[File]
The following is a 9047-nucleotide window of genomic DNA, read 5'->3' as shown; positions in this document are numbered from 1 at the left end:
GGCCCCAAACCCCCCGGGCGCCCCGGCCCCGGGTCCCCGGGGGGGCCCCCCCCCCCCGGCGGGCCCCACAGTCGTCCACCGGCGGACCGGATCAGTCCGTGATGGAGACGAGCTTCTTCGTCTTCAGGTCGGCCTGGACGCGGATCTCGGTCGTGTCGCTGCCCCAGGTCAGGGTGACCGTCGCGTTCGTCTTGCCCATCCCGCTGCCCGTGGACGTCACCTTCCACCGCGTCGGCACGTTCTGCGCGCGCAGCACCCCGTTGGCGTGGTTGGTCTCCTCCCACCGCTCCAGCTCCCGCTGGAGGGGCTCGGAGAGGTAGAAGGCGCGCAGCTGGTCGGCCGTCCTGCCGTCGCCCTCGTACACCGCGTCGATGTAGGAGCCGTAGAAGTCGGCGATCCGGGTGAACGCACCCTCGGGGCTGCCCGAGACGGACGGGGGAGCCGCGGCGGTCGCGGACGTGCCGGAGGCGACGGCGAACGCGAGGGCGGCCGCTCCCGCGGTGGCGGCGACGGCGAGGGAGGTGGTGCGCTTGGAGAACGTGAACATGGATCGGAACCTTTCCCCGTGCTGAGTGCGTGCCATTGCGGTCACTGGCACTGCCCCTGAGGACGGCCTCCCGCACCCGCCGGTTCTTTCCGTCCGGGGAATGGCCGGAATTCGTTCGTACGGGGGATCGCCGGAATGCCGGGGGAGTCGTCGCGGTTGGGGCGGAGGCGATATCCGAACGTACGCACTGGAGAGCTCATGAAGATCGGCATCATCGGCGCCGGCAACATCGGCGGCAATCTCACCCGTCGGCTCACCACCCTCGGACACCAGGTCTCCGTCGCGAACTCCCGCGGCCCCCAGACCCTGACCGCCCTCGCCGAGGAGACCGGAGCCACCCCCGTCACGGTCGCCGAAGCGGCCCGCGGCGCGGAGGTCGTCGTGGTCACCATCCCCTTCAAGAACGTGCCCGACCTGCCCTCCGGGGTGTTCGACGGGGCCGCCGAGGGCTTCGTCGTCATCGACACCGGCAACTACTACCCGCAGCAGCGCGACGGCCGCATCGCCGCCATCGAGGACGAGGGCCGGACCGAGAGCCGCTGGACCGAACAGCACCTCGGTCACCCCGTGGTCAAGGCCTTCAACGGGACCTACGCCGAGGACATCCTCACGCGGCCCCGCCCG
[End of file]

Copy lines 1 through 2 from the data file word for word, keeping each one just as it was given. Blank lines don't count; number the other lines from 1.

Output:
The following is a 9047-nucleotide window of genomic DNA, read 5'->3' as shown; positions in this document are numbered from 1 at the left end:
GGCCCCAAACCCCCCGGGCGCCCCGGCCCCGGGTCCCCGGGGGGGCCCCCCCCCCCCGGCGGGCCCCACAGTCGTCCACCGGCGGACCGGATCAGTCCGTGATGGAGACGAGCTTCTTCGTCTTCAGGTCGGCCTGGACGCGGATCTCGGTCGTGTCGCTGCCCCAGGTCAGGGTGACCGTCGCGTTCGTCTTGCCCATCCCGCTGCCCGTGGACGTCACCTTCCACCGCGTCGGCACGTTCTGCGCGCGCAGCACCCCGTTGGCGTGGTTGGTCTCCTCCCACCGCTCCAGCTCCCGCTGGAGGGGCTCGGAGAGGTAGAAGGCGCGCAGCTGGTCGGCCGTCCTGCCGTCGCCCTCGTACACCGCGTCGATGTAGGAGCCGTAGAAGTCGGCGATCCGGGTGAACGCACCCTCGGGGCTGCCCGAGACGGACGGGGGAGCCGCGGCGGTCGCGGACGTGCCGGAGGCGACGGCGAACGCGAGGGCGGCCGCTCCCGCGGTGGCGGCGACGGCGAGGGAGGTGGTGCGCTTGGAGAACGTGAACATGGATCGGAACCTTTCCCCGTGCTGAGTGCGTGCCATTGCGGTCACTGGCACTGCCCCTGAGGACGGCCTCCCGCACCCGCCGGTTCTTTCCGTCCGGGGAATGGCCGGAATTCGTTCGTACGGGGGATCGCCGGAATGCCGGGGGAGTCGTCGCGGTTGGGGCGGAGGCGATATCCGAACGTACGCACTGGAGAGCTCATGAAGATCGGCATCATCGGCGCCGGCAACATCGGCGGCAATCTCACCCGTCGGCTCACCACCCTCGGACACCAGGTCTCCGTCGCGAACTCCCGCGGCCCCCAGACCCTGACCGCCCTCGCCGAGGAGACCGGAGCCACCCCCGTCACGGTCGCCGAAGCGGCCCGCGGCGCGGAGGTCGTCGTGGTCACCATCCCCTTCAAGAACGTGCCCGACCTGCCCTCCGGGGTGTTCGACGGGGCCGCCGAGGGCTTCGTCGTCATCGACACCGGCAACTACTACCCGCAGCAGCGCGACGGCCGCATCGCCGCCATCGAGGACGAGGGCCGGACCGAGAGCCGCTGGACCGAACAGCACCTCGGTCACCCCGTGGTCAAGGCCTTCAACGGGACCTACGCCGAGGACATCCTCACGCGGCCCCGCCCG